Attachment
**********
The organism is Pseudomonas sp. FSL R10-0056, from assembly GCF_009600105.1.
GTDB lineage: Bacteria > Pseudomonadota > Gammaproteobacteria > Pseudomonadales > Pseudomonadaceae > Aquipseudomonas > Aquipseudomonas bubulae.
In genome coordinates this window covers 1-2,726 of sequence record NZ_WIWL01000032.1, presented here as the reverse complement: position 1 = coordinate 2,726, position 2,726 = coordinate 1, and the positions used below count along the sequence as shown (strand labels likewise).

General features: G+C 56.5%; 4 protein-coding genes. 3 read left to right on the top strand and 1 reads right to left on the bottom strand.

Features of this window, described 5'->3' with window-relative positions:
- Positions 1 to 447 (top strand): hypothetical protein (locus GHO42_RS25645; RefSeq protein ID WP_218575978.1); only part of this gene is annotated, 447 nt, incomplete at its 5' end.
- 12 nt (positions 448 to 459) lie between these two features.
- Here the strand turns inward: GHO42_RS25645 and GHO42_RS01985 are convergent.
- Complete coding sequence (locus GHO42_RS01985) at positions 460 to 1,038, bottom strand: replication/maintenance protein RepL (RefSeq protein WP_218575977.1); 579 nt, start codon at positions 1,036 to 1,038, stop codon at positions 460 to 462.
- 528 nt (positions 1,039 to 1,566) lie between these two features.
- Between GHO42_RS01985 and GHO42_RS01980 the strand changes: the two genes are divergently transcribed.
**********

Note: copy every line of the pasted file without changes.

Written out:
The organism is Pseudomonas sp. FSL R10-0056, from assembly GCF_009600105.1.
GTDB lineage: Bacteria > Pseudomonadota > Gammaproteobacteria > Pseudomonadales > Pseudomonadaceae > Aquipseudomonas > Aquipseudomonas bubulae.
In genome coordinates this window covers 1-2,726 of sequence record NZ_WIWL01000032.1, presented here as the reverse complement: position 1 = coordinate 2,726, position 2,726 = coordinate 1, and the positions used below count along the sequence as shown (strand labels likewise).

General features: G+C 56.5%; 4 protein-coding genes. 3 read left to right on the top strand and 1 reads right to left on the bottom strand.

Features of this window, described 5'->3' with window-relative positions:
- Positions 1 to 447 (top strand): hypothetical protein (locus GHO42_RS25645; RefSeq protein ID WP_218575978.1); only part of this gene is annotated, 447 nt, incomplete at its 5' end.
- 12 nt (positions 448 to 459) lie between these two features.
- Here the strand turns inward: GHO42_RS25645 and GHO42_RS01985 are convergent.
- Complete coding sequence (locus GHO42_RS01985) at positions 460 to 1,038, bottom strand: replication/maintenance protein RepL (RefSeq protein WP_218575977.1); 579 nt, start codon at positions 1,036 to 1,038, stop codon at positions 460 to 462.
- 528 nt (positions 1,039 to 1,566) lie between these two features.
- Between GHO42_RS01985 and GHO42_RS01980 the strand changes: the two genes are divergently transcribed.